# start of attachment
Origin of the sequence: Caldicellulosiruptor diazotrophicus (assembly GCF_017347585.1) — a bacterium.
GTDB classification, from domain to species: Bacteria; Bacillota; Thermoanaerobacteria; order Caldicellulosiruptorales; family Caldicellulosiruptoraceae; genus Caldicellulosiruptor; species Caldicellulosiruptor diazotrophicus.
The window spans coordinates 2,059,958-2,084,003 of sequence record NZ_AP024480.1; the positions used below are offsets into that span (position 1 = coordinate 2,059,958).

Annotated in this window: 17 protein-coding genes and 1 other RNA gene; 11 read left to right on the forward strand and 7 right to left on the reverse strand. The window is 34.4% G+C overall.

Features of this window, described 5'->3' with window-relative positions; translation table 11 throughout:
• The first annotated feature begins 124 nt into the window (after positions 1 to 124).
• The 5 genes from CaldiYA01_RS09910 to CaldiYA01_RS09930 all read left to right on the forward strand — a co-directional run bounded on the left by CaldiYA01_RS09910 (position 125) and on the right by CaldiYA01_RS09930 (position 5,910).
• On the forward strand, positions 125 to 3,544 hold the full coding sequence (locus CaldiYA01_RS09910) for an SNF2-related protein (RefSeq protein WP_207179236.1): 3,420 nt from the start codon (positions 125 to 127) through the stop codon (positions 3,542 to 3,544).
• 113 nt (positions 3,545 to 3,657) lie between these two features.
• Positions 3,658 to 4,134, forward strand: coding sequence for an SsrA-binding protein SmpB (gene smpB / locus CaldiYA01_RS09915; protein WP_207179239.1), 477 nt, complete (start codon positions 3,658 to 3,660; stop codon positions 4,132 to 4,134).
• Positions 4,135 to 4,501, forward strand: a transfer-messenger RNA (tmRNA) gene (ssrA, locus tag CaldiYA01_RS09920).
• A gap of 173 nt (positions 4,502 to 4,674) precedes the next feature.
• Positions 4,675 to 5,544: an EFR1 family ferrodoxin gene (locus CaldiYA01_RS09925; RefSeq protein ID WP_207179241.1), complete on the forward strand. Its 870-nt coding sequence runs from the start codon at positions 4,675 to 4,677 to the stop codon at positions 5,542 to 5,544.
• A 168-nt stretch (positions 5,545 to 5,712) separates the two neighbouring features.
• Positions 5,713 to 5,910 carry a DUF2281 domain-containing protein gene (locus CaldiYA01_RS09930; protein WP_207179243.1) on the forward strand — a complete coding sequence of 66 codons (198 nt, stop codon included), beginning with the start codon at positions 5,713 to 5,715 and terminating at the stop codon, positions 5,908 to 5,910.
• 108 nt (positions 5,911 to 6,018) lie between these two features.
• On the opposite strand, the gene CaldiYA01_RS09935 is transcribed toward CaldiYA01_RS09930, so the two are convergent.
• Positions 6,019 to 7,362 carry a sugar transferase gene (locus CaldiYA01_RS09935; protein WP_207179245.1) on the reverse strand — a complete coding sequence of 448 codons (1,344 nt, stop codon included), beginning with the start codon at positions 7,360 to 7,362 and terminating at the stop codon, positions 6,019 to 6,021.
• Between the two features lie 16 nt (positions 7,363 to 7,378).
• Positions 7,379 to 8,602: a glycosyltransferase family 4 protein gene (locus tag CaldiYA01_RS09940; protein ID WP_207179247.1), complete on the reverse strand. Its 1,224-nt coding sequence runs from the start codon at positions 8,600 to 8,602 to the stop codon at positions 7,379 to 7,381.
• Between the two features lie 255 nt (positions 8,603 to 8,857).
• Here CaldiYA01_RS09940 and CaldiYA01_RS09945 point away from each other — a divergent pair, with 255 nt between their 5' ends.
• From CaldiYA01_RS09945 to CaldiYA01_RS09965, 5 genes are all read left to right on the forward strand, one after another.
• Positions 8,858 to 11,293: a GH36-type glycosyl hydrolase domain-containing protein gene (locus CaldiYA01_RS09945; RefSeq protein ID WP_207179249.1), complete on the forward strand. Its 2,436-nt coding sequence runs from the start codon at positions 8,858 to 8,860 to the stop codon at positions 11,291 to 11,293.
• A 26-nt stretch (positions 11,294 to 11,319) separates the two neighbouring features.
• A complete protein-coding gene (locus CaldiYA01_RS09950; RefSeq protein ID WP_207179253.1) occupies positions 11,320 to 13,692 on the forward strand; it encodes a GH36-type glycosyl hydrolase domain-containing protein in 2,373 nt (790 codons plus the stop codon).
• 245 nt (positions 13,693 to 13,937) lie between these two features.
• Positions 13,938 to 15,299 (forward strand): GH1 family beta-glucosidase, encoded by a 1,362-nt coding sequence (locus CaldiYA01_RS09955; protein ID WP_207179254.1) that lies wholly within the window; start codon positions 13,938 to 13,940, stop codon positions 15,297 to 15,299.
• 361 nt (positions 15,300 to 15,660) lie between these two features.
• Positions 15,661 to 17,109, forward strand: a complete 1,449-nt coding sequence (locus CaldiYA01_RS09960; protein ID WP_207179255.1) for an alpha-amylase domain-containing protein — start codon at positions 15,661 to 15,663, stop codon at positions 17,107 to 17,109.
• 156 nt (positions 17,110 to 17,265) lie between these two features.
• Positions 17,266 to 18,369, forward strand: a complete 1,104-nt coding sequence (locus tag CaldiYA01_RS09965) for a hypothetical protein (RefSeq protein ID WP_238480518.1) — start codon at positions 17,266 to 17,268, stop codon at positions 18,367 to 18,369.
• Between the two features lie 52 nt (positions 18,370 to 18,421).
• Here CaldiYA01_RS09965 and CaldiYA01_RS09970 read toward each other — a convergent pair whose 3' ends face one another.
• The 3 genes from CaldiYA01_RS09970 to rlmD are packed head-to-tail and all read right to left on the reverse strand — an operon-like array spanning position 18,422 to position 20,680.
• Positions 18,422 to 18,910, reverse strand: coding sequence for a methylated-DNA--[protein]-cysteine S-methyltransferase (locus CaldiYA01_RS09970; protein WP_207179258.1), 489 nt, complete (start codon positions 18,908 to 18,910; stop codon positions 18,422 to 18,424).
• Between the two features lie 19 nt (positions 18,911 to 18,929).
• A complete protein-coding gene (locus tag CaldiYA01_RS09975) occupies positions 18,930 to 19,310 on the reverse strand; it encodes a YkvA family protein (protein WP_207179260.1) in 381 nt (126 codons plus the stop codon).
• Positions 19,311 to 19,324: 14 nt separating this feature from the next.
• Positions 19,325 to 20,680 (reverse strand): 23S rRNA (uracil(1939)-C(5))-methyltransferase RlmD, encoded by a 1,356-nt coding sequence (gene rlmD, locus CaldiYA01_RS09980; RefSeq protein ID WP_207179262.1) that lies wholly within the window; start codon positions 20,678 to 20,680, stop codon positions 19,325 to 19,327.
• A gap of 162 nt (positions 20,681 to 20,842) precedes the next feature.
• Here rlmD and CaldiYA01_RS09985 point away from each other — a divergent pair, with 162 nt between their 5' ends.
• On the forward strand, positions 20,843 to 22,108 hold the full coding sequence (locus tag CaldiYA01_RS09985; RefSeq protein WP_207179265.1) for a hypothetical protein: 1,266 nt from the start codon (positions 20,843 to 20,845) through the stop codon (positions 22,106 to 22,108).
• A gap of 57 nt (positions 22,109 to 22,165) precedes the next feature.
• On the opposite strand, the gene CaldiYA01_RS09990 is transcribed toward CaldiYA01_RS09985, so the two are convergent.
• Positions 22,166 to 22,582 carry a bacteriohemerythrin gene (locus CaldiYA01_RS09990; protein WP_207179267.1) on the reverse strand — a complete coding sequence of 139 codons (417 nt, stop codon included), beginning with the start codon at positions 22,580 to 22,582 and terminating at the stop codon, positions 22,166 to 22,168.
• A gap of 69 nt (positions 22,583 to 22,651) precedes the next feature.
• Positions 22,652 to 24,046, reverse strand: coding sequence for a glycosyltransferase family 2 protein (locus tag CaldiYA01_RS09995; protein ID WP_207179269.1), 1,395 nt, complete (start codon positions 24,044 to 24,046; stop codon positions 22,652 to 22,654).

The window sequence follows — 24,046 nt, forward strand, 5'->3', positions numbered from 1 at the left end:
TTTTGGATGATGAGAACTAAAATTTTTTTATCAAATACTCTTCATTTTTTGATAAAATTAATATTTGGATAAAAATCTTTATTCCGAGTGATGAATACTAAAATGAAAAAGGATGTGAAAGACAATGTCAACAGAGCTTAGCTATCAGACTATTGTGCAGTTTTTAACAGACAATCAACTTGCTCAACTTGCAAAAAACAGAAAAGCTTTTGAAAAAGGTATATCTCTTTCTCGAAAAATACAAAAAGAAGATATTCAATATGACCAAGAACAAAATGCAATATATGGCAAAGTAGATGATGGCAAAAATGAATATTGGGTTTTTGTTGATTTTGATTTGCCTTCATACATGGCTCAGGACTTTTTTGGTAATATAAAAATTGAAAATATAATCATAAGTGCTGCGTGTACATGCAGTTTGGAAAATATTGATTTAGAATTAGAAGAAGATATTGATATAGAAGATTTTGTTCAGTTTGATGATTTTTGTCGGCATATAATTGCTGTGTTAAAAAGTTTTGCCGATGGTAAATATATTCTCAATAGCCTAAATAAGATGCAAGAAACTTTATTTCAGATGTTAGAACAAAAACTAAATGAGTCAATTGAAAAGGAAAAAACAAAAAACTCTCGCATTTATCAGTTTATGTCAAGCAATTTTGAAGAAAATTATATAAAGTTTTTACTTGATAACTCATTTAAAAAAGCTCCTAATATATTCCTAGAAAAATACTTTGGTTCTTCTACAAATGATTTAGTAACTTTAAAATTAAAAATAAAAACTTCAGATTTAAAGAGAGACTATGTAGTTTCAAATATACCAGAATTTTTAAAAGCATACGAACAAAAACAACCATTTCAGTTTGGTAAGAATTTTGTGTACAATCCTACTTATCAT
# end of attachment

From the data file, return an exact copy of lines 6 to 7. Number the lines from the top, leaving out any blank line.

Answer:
• The first annotated feature begins 124 nt into the window (after positions 1 to 124).
• The 5 genes from CaldiYA01_RS09910 to CaldiYA01_RS09930 all read left to right on the forward strand — a co-directional run bounded on the left by CaldiYA01_RS09910 (position 125) and on the right by CaldiYA01_RS09930 (position 5,910).